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China's Strategic Calculations: The Aftermath of President Raisi’s Fatal Helicopter Crash and the Future of Iran -China Relations; by; Annunthra Rangan

Image Courtesy: New York Times

Article 21/2024

The recent helicopter crash involving former Iranian President Ebrahim Raisi has elicited significant concern from China. This reaction is likely due to two key factors: Raisi's role in strengthening Tehran's ties with Beijing during his three-year tenure, and Iran's facilitation of China's increasing influence in the Middle East through its reconciliation efforts. Additionally, given that China is Iran's largest trading partner, Beijing's concern is further underscored. In response to the incident, China expressed its readiness to assist with rescue operations. Unfortunately, the crash proved fatal, as confirmed by Iran's Vice President Mansouri, who announced Raisi's death.  

China's Foreign Minister affirmed that Beijing remains committed to strengthening its relations with Tehran and safeguarding mutual interests, following the tragic helicopter crash that claimed the life of President Ebrahim Raisi. Reiterating China's dedication to deepening its strategic partnership with Iran, Wang Yi assured Mahdi Safari, Iran’s deputy foreign minister, of China's ongoing efforts for regional and global peace. Describing China and Iran as "strategic allies" with close diplomatic and economic ties, the Chinese diplomat extended condolences for the loss of President Raisi and Foreign Minister Hossein Amir-Abdollahian, stressing the important roles both leaders played in their respective countries. Wang Yi underscored the impact of the tragedy, noting that Iran lost prominent leaders while China lost valued friends and partners.

However, examining China’s hidden agenda in light of recent events is imperative. This article offers an analysis of China’s interactions with Iran during President Raisi’s tenure and anticipates PRC’s implications post Iran’s presidential election.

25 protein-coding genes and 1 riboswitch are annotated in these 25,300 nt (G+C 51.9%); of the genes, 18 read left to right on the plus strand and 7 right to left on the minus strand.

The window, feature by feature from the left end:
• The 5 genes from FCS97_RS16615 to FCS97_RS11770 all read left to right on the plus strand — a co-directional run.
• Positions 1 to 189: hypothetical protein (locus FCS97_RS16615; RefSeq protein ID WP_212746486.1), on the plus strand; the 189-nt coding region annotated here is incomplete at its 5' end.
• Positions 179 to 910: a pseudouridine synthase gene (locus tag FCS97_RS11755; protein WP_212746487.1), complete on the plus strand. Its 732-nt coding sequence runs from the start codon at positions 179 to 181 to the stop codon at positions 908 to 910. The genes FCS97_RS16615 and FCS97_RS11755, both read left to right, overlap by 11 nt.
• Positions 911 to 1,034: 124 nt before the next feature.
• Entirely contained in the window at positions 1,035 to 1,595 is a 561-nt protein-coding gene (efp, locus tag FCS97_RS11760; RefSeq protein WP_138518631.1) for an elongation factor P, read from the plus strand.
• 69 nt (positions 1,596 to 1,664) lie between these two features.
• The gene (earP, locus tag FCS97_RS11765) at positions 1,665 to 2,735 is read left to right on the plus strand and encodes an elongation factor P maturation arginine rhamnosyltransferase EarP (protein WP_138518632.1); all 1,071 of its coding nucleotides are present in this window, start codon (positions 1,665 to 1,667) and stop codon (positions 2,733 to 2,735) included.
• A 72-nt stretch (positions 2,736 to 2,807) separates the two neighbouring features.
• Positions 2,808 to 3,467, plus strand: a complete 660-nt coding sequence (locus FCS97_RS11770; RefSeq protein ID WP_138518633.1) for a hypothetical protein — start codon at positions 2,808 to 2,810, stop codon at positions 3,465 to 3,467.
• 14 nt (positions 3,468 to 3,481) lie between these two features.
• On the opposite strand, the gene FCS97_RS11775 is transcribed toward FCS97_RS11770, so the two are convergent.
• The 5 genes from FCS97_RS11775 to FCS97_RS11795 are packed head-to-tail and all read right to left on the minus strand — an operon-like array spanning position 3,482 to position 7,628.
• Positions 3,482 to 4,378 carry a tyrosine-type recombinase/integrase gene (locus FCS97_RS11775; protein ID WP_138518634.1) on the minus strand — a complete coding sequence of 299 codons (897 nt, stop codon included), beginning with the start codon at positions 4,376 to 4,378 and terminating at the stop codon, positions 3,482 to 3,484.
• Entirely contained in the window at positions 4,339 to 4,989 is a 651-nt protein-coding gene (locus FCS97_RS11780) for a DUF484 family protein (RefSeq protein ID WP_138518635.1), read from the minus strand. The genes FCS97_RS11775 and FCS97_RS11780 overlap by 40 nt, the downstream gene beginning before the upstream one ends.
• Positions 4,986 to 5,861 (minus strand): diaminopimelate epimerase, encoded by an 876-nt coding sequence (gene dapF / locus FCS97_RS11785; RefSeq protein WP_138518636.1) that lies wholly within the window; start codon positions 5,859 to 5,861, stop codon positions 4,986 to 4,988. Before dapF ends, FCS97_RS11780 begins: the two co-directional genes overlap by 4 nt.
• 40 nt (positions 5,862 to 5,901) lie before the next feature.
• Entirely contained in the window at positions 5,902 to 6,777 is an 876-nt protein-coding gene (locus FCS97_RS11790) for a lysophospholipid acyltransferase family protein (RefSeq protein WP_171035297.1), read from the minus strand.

Overview of China-Iran relations during the Raisi Period: 

In February 2023, President Ebrahim Raisi along with his delegation visited Beijing to strengthen economic and bilateral ties, marking the first visit by an Iranian president to China in 20 years. China supported Iran’s successful bid to become a full member of the SCO as well.

During a meeting with Chinese Vice Premier Hu Chunhua in Tehran, Raisi reiterated his commitment to enhancing the strategic partnership between China and Iran, as reported by the Associated Press. Tehran and Beijing have deepened trade relations in recent years, though China's efforts to integrate Iran into its Belt and Road Initiative have been hindered by sanctions.

China has also been instrumental in arming Iran, aiding in the modernization of its military hardware and tactics. Additionally, China has facilitated the transfer of technology and machinery for Iran's nuclear program, according to the RAND Corporation. The United States has repeatedly urged China to leverage its influence over Tehran to help manage regional tensions, exacerbated by the Israel-Hamas conflict.

Implications for China: 

While China has yet to become directly involved in the Chabahar port project, the recently signed 25-year China-Iran cooperation agreement, which includes a $400 billion Chinese investment in exchange for discounted energy and BRI project collaboration, is seen by many analysts as a strategic move to gradually establish a presence in the port. Although China's involvement in Chabahar is currently limited, increasing Chinese activity in Iran indicates a bid to rival India for regional influence.

China's crucial role in aiding Iran to navigate sanctions is contingent upon the revival of the Joint Comprehensive Plan of Action (JCPOA). Without JCPOA reinstatement, the realisation of expansive economic projects outlined in the 25-year agreement with China appears improbable. Engaging actively in JCPOA revival negotiations presents China with an opportunity to alleviate this impasse and facilitate sanctions relief. During discussions between Presidents Raisi and Xi, the JCPOA emerged as a focal point, with Xi Jinping affirming China's commitment to constructive participation in these negotiations.

Experts suggest that China's interest in JCPOA revitalization is primarily driven by concerns about nuclear proliferation rather than strategic alignment against the West. The spectre of a nuclear Iran, coupled with regional tensions, particularly the nuclear aspirations of Japan and South Korea, underscores China's vested interest in JCPOA revival. Additionally, China perceives the JCPOA as a means to secure economic benefits, particularly through trade and energy contracts with Iran.